State Rep. Janelle Bynum is calling for a legislative inquiry into troubles at the Clackamas County elections office, as problems with misprinted ballots there could push results from Tuesday’s primary into June.
Bynum, D-Clackamas, said Thursday she would ask a House committee to conduct a hearing or hearings into the matter after the election has been certified on June 13. An inquiry would look into how the delays at Clackamas County arose, whether they were addressed properly and how similar problems could be avoided in the future, Bynum said.
“When voters vote they deserve efficient, transparent election processes to determine who wins those elections,” Bynum said. “The notion that vote counting may continue until the middle of June is unreasonable and untenable.”
Clackamas County Clerk Sherry Hall, an independently elected county leader, announced earlier this month that a sizable chunk of the ballots sent out to voters contained misprinted barcodes, which could not be read by the machines used to tally votes. Because of that, election workers must carry out a time-intensive process of hand-copying the votes from defective ballots onto new, error-free ones. Members of different parties participate in the process for each ballot, ensuring every one is recorded accurately.
While Hall and her staff knew about the ballot problem for weeks before the primary deadline, elected officials at all levels of government became alarmed on Election Night, when the state’s third-most populous county was unable to report the vast majority of votes cast there.
Hall told county commissioners this week that tens of thousands of ballots had to be counted, and that she could commit to completing the process by the June 13 vote certification deadline.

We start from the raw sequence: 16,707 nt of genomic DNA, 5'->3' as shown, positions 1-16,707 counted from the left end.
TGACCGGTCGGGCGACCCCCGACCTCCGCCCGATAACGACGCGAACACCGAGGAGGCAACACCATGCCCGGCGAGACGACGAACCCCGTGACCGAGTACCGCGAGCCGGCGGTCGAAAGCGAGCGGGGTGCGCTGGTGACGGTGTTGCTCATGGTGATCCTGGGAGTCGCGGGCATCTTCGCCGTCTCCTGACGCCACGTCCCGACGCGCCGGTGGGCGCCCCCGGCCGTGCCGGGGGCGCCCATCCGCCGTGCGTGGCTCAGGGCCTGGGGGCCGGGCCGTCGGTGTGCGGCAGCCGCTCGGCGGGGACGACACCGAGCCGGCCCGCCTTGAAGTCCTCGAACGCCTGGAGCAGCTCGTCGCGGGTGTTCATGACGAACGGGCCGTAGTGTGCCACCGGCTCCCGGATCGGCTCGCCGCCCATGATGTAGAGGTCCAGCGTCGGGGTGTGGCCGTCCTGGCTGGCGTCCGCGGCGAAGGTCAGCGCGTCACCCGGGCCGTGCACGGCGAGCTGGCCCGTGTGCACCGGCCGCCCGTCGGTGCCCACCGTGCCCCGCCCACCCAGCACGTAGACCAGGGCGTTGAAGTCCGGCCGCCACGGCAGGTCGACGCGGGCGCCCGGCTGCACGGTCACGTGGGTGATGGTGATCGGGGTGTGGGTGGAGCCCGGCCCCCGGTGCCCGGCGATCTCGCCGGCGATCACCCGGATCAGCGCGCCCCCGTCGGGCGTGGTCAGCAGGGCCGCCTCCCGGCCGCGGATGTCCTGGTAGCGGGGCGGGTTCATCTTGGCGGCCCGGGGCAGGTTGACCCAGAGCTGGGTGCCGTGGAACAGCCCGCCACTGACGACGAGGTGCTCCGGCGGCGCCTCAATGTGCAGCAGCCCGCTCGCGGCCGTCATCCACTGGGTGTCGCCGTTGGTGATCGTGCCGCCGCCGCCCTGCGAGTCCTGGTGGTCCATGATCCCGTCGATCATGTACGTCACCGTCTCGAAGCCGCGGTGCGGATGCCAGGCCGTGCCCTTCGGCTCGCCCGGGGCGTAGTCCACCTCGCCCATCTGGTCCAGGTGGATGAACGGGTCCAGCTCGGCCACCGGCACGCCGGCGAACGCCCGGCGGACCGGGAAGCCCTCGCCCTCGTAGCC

The slowdown has impacted all races touching Clackamas County but has created an especially dramatic scenario in the Democratic primary for Oregon’s 5th congressional district. In that race, seven-term incumbent Rep. Kurt Schrader is currently losing to challenger Jamie McLeod-Skinner.
The situation has led to scathing comments from Clackamas County commissioners, who have said Hall did not initially accept help when offered, and Secretary of State Shemia Fagan. It’s even got a congressman plotting Hall’s political demise. In an email Thursday, Democratic U.S. Rep. Earl Blumenauer urged supporters to donate to Catherine McMullen, Hall’s opponent in the November election.
“The Clackamas County elections division is run by Republican Sherry Hall,” Blumenauer wrote. “She has a long track record of mistakes, misdeeds, and failed oversight of elections in Clackamas County.”
State officials have reached out to Yamhill and Washington counties about bringing in election workers who are trained to use the same system as Clackamas County. The county’s administrator, Gary Schmidt, said he’s reassigning up to 200 Clackamas County staff from other departments to work on ballot counting.
“That’s starting tomorrow, including the weekends, for as long as it takes,” he said Wednesday. “... We’ll make sure we have enough to get the job done.”
Bynum said Thursday she has questions about county workers being forced to count ballots and wanted to learn more about how they are trained, and whether they are required to divulge their party affiliation. She is also interested in how much the error will cost and what other counties can do to avoid similar problems in the future.
One Clackamas county commissioner, Sonya Fischer, told OPB on Thursday that county taxpayers should not have to pay for the impact of the printing error.
“I am absolutely looking into any action the Board of Commissioners can take to demand accountability for the printer and anyone else who is responsible for this delay,” Fischer said.
Bynum has secured at least some crucial support for an inquiry. State Rep. Barbara Smith Warner, the Portland Democrat who controls the House Rules Committee, said Thursday she’s willing to look into the matter. The committee traditionally has authority over election matters within the House.
“We might as well,” Smith Warner said. “We have a really strong system here and when things like this happen I think it’s important that we take a look.”
Legislators are next scheduled to meet in committee in early June, prior to the deadline for certifying votes. Smith Warner said that meant that hearings would likely occur in September, the next time committees are slated to convene.
“I acknowledge that the secretary of state has been doing a lot of this,” Smith Warner said. “I suspect it will be something we do with her or through her.”
April Ehrlich contributed to this story.